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At one with nature: Five of the best counties for your active staycation

With the right gear, hiking, mountain biking and even surfing are possible in the autumn months

Surfers on Rossnowlagh beach, Co Donegal. Photograph: Bryan O’Brien/The Irish Times

Surfers on Rossnowlagh beach, Co Donegal. Photograph: Bryan O’Brien/The Irish Times


Instagram feeds have pointed to the fact that very many of us were, for the first time, stepping foot on glistening Donegal or West Cork beach, kayaking along our midlands waterways or cycling one of the resplendent greenways. Ireland is an activity lover’s paradise. So even if the weather is slightly inclement during the autumn and winter months, get the waterproofs on and make the most of what the island has to offer.

We look at five of the best counties to get active in.


Donegal has many of the best beaches in Ireland. There are certainly plenty to choose from and myriad ways to explore and experience the coast line. As we go into more off peak seasons, visitors will often have spectacular long sandy beaches all to themselves. Surfing is one way to take in the glorious coastline and with spectacular waves all year round, experts at Rossnowlagh Surf on popular Rossnowlagh beach are happy to get people upright on a board. Alternatively, explore the coast via kayak – which is usually available subject to weather, and Rapid Kayaking offer trips and bespoke routes subject to tide and time of year.

Go horseriding all year round on Tullan Strand Beach at Donegal Equestrian Centre. This is available from complete novices up, and is a great way for all the family to take in the wild North Atlantic coastline.

Walking, cycling and hiking is highly recommended and Sliabh Liag, Europe’s highest sea cliffs are a must-see.

Lough Eske Castle is the ideal spot to base yourself in Donegal for an activity holiday, due to the location, and all activities mentioned are within a 30 to 60 minute drive.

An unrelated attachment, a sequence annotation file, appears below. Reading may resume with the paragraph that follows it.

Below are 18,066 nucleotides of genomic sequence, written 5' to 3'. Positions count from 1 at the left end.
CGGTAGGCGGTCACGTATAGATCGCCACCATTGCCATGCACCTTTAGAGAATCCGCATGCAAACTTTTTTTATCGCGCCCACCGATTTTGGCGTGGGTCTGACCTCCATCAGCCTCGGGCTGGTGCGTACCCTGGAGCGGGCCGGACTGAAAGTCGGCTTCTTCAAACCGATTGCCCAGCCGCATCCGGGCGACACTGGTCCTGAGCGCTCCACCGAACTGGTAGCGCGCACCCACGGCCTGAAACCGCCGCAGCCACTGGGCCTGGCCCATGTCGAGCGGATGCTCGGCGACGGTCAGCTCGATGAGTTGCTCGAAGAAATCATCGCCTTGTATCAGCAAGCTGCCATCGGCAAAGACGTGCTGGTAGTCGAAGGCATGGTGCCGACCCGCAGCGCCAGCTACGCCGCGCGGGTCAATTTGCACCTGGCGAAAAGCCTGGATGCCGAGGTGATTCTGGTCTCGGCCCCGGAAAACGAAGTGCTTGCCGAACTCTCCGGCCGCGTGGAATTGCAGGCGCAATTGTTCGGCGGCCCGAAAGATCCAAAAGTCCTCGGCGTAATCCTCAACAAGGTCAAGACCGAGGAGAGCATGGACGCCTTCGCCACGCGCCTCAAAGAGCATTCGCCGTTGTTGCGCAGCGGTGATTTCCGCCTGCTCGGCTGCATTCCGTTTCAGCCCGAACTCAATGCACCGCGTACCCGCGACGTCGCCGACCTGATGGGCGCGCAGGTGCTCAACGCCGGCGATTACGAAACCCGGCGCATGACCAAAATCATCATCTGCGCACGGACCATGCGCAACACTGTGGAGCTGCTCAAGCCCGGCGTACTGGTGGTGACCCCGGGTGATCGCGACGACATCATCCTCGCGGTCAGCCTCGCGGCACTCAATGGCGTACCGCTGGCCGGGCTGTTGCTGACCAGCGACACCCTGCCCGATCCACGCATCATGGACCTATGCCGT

The hotel has a special offer to help guests explore Donegal- 3 nights for the price of 2 starting from €455 per couple in a Courtyard Guestroom.

For more, visit lougheskecastlehotel.com.


In west Cork activities range from once in a lifetime, world class whale watching to Atlantic sea kayaking. Take a boat out of Reen Pier with Cork Whale Watch, and you might be lucky enough to spot some of the rarest creatures on earth. In fact deep into October and November are some of the best times to spot these incredible cetaceans. Sea kayaking takes place from Reen or Lough Hyne in Skibbereen but the famous night kayaking with Jim and Maria Kennedy is not to be missed. The Fastnet Rock and Cape Clear Island Tours with Cape Clear Ferries out of Baltimore run every week until the October Bank Holiday weekend.

The Celtic Ross Hotel in Rosscarbery, a small town with lots of character, is the perfect base for exploring the Wild Atlantic Way. There are some great beaches locally, an idyllic coast that is not as crowded in autumn as the summer months.

Reen Pier, West Cork. Photograph: Emma Jervis
Reen Pier, West Cork. Photograph: Emma Jervis

And if the weather turns a little too wintery, drive to Cork city to enjoy the hustle and bustle of the English market.

The Celtic Ross has a walking package, Rambles in Rosscarbery, where the hotel kits guests with a walking guide and packed lunch so they can explore a number of local walks close by, many with excellent coastal views, taking in the cliff and beaches nearby.

Try foraging with the hotel as well as kayaking or stand up paddling with the Lagoon Activity Centre. Crazy golf at Smugglers Cove is great for both adults and kids.

There’s crazy golf at Smugglers Cove
There’s crazy golf at Smugglers Cove

The Rambles Round Rosscarbery break includes two nights B&B, picnic lunch and goodie bag and costs from €189 in total.

For more, visit celticrosshotel.com.

For something that little bit special, check out the Old Head Gold Links in Kinsale. Steeped in history, there has been a common misconception that it has a “closed door” environment, but this has never been the case. It is usually heavily booked well in advance by overseas guests but events of 2020 have seen many more Irish golfers check out the course, situated on the spectacular headland in Kinsale. Stay in a luxury suite for €250 per room, including breakfast.

For more, visit oldhead.com.


Just south of Donegal is the small village of Mullaghmore, where you can try out scuba diving, paddle boarding or sailing. Hike around the head, a brisk 30 minute walk and stop for an ice-cream along the pier.

Trek the Benbulben Forest Walk and Queen Maeve’s Trail on Knocknarea to The Devil’s Chimney and Keash Hill Trail.